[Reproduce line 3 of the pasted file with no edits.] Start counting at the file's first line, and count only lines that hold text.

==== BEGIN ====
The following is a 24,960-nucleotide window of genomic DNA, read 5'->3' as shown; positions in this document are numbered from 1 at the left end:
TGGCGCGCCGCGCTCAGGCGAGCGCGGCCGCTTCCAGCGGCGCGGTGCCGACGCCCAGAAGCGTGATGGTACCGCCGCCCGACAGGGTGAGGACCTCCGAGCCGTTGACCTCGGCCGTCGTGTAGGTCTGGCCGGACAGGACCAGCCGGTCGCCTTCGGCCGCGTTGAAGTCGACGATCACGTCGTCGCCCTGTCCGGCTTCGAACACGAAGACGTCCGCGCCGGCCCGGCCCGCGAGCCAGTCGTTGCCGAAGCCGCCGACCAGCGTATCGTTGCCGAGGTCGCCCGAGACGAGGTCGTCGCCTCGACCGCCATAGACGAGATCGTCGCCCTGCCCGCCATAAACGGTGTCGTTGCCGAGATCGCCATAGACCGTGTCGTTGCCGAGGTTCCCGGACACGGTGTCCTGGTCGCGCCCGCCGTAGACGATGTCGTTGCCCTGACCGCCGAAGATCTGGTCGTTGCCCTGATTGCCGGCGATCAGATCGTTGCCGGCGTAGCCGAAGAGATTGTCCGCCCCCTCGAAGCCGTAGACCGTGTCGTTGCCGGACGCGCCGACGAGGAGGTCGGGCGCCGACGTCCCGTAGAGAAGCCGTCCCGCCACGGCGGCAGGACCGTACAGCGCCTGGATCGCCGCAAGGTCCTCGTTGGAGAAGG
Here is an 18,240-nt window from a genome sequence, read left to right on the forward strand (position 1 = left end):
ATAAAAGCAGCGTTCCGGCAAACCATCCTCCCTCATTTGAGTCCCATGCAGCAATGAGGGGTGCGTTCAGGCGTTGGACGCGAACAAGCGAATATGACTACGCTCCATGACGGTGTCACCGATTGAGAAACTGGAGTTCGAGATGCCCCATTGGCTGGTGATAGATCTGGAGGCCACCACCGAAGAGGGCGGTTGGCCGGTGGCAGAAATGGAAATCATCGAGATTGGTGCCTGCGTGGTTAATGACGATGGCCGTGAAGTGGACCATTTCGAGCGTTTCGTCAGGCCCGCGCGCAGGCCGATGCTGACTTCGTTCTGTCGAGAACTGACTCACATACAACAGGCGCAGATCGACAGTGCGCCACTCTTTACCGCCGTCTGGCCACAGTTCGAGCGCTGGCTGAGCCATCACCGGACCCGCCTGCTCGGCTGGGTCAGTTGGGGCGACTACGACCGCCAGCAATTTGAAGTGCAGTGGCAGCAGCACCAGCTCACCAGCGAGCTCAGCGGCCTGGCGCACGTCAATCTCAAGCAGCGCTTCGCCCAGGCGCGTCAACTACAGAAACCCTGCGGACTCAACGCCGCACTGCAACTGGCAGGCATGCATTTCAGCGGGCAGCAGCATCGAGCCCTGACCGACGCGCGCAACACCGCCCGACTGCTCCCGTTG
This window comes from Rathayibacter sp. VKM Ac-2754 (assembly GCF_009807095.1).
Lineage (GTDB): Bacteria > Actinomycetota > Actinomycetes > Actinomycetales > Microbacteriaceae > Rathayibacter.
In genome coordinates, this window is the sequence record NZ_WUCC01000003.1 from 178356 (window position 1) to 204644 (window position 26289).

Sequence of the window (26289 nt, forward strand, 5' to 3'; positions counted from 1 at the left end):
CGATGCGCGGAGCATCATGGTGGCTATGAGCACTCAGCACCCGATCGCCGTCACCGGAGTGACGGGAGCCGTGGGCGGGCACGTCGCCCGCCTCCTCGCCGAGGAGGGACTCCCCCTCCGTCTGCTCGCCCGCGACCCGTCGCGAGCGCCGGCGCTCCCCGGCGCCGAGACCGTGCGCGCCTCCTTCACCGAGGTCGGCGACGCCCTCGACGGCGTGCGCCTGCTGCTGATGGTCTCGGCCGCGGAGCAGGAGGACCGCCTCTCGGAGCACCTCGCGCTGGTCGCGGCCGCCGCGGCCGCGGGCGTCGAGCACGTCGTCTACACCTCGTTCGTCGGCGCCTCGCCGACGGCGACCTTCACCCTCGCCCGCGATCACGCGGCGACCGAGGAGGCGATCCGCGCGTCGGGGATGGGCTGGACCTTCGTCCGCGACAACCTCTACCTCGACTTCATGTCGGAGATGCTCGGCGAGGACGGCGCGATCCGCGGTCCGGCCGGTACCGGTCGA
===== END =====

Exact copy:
Here is an 18,240-nt window from a genome sequence, read left to right on the forward strand (position 1 = left end):